Our Outlook on the Current Import Crisis
Whilst international shipping between the UK and Europe, as well as around the globe, has been heavily impacted by a number of factors – Brexit, the pandemic, and the shortage of qualified LGV and HGV drivers in the UK transport industry, to name a few – the latest complications brought about by the closures at the Yantian port in Shenzhen, China (the third-largest container port in the world) have only succeeded in adding fuel to the flames.
“The Chinese government has been very proactive and stringent in its approach to outbreaks of Coronavirus amongst Chinese citizens,” comments VWM Sales Director, Jason Varey. “When the virus was detected amongst some of the Yantian port workers back in May, there were immediate efforts made by the local authorities to disinfect the area and enforce quarantine measures, which ultimately led to widespread staff shortages across the port.
“As a result, the port has been facing substantial issues with congestion over the past few weeks, which in turn has led to huge disruptions in the global supply chain. It’s now being reported that container ships awaiting cargo bound for America, Europe, and other areas of the world are having to anchor off the coasts of Shenzhen and Hong Kong for as long as 16 days, as port workers frantically work to try and get things back on track.
“The temporary closures issued on the port, along with the staff shortages incurred as officials try to keep on top of COVID numbers, have had such a huge impact, and it definitely won’t be an easy fix. One attempt to combat the problem has been the movement of excess cargo to other surrounding ports, but when you consider that Yantian port handles around 13 million containers every year, that’s a lot of excess cargo to be distributed to other ports, which will most likely already be at capacity.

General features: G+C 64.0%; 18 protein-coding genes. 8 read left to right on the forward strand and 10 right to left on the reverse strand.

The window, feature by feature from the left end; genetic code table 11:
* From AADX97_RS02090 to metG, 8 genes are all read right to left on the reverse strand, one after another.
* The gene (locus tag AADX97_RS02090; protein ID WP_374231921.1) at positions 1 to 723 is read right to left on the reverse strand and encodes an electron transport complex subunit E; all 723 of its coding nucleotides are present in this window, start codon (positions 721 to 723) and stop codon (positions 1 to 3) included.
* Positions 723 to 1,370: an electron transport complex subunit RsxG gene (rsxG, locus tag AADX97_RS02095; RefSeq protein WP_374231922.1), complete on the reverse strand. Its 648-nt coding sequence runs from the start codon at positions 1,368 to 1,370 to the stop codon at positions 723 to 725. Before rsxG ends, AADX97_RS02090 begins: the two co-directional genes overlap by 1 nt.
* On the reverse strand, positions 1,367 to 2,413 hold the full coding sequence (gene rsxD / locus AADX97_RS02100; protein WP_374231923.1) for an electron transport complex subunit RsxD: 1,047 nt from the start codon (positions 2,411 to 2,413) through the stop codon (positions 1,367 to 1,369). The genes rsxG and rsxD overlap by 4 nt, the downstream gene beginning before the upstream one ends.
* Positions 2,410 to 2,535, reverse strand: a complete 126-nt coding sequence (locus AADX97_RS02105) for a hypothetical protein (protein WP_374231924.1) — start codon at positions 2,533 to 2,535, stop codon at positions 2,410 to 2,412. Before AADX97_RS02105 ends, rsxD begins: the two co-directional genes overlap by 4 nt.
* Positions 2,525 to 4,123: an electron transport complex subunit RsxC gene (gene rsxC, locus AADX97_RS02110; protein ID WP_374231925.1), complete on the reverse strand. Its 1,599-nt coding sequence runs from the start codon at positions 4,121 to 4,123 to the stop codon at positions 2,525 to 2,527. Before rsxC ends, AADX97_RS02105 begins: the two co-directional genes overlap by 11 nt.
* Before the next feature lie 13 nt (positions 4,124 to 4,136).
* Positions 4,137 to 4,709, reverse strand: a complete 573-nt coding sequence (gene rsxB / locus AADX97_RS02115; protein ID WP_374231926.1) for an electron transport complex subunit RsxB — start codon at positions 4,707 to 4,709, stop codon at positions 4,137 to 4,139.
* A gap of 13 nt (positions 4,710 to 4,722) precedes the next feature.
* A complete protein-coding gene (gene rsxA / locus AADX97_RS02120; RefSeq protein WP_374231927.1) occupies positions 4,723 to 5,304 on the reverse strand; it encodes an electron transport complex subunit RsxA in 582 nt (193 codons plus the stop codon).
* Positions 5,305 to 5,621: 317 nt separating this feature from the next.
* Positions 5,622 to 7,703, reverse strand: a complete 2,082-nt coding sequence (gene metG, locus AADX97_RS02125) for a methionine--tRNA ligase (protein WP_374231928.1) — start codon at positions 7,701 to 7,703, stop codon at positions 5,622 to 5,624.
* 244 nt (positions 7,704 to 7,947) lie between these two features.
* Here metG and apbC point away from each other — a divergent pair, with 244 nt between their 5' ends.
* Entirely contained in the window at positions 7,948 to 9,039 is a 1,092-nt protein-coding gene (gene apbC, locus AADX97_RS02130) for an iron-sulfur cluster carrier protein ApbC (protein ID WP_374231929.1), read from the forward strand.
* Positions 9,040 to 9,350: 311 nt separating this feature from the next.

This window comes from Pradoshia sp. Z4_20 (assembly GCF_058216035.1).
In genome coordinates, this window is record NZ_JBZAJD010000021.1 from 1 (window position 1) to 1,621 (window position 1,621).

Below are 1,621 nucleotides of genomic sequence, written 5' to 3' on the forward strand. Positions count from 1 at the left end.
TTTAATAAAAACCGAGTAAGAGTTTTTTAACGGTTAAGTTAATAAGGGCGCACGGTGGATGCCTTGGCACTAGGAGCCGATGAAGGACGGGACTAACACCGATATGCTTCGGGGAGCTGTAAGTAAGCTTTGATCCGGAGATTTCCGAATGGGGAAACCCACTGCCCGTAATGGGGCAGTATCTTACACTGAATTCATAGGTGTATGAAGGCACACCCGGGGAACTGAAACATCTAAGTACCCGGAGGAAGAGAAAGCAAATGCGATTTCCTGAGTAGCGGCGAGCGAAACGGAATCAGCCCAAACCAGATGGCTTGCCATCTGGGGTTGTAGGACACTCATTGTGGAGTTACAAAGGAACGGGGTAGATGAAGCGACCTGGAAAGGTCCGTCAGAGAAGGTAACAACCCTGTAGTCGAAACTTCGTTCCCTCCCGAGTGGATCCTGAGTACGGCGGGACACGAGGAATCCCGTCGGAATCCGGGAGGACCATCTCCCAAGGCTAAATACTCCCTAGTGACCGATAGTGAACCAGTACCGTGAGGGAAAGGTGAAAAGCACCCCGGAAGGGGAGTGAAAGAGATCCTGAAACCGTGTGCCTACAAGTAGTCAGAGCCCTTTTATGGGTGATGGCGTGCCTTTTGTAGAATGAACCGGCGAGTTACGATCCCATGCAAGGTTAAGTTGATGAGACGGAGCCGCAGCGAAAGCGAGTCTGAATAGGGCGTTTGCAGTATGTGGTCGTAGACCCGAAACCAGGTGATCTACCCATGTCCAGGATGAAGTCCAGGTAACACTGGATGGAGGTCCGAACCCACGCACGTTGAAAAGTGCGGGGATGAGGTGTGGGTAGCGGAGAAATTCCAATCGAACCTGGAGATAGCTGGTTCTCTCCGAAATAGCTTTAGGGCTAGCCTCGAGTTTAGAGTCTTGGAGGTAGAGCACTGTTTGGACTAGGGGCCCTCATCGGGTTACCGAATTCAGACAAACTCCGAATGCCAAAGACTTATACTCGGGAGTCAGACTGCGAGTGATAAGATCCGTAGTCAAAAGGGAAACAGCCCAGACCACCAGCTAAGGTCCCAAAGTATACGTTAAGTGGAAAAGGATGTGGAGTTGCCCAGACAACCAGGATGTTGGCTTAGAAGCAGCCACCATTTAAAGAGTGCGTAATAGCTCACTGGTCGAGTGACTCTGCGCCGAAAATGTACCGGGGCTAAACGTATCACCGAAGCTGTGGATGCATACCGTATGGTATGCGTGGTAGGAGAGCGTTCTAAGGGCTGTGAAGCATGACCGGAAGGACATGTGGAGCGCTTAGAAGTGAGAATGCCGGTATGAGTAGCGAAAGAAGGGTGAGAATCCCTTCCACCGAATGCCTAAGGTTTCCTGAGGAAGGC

“Whilst it would be ideal to see the issues in China rectified as soon as possible, with the impact it has caused to freight delays and the massive increase we’ve seen in international shipping costs, unfortunately I cannot see this being a short-term issue. I can only imagine this is the beginning of a particularly difficult period for global trade, and I do think these increased costs and delays are likely to be with us well into next year.
“Obviously, the troubles at Yantian port aren’t the only issues currently facing global trade. At the moment, there are several other major concerns – Brexit, the UK HGV driver shortage, and the ongoing pandemic being amongst them. When speaking with our logistics provider only recently, we were informed that UK ports are currently operating at around 25% below capacity, as they’ve not managed to implement new systems yet, and this, coupled with all of the other complications, makes for very difficult trading conditions.
“Our message to our customers at this moment is not to panic. Whilst there isn’t much we can do about the issues currently facing international logistics and global supply chains, we have had the foresight to try and acquire a stock of over 150 popular machine models, in an effort to try and reduce waiting times. This has meant that our lead times have only been affected by approximately 3 weeks, which is substantially lower than some of our competitors, who are currently quoting around 16 weeks for delivery.
“At the moment, we’re making every effort to keep things running smoothly, keeping in mind that this is a storm for us, not a hurricane. We’re keeping an eye on the developments overseas and constantly reviewing and evaluating the market to try and keep up to pace and, hopefully, ahead of the game.”
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